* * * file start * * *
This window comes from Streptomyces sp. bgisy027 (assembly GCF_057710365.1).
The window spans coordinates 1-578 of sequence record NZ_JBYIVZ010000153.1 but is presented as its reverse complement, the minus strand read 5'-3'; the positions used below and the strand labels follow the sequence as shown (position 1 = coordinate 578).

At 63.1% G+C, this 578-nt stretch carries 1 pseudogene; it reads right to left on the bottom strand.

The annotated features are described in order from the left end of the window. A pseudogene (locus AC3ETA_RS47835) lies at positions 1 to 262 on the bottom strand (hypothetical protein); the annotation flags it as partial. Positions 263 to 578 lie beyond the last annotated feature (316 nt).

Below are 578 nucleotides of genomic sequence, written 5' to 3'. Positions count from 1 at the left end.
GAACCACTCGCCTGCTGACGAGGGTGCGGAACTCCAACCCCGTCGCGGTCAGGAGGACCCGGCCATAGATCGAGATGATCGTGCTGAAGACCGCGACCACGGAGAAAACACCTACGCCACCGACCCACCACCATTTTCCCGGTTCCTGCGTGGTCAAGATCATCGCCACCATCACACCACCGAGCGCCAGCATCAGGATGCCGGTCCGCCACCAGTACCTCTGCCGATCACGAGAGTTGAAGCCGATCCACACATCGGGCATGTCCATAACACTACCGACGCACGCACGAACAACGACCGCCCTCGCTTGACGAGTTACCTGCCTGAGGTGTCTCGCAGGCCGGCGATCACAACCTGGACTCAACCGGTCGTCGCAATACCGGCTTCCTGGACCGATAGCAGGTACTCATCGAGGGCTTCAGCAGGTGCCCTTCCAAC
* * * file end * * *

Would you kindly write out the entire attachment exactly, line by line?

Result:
This window comes from Streptomyces sp. bgisy027 (assembly GCF_057710365.1).
The window spans coordinates 1-578 of sequence record NZ_JBYIVZ010000153.1 but is presented as its reverse complement, the minus strand read 5'-3'; the positions used below and the strand labels follow the sequence as shown (position 1 = coordinate 578).

At 63.1% G+C, this 578-nt stretch carries 1 pseudogene; it reads right to left on the bottom strand.

The annotated features are described in order from the left end of the window. A pseudogene (locus AC3ETA_RS47835) lies at positions 1 to 262 on the bottom strand (hypothetical protein); the annotation flags it as partial. Positions 263 to 578 lie beyond the last annotated feature (316 nt).

Below are 578 nucleotides of genomic sequence, written 5' to 3'. Positions count from 1 at the left end.
GAACCACTCGCCTGCTGACGAGGGTGCGGAACTCCAACCCCGTCGCGGTCAGGAGGACCCGGCCATAGATCGAGATGATCGTGCTGAAGACCGCGACCACGGAGAAAACACCTACGCCACCGACCCACCACCATTTTCCCGGTTCCTGCGTGGTCAAGATCATCGCCACCATCACACCACCGAGCGCCAGCATCAGGATGCCGGTCCGCCACCAGTACCTCTGCCGATCACGAGAGTTGAAGCCGATCCACACATCGGGCATGTCCATAACACTACCGACGCACGCACGAACAACGACCGCCCTCGCTTGACGAGTTACCTGCCTGAGGTGTCTCGCAGGCCGGCGATCACAACCTGGACTCAACCGGTCGTCGCAATACCGGCTTCCTGGACCGATAGCAGGTACTCATCGAGGGCTTCAGCAGGTGCCCTTCCAAC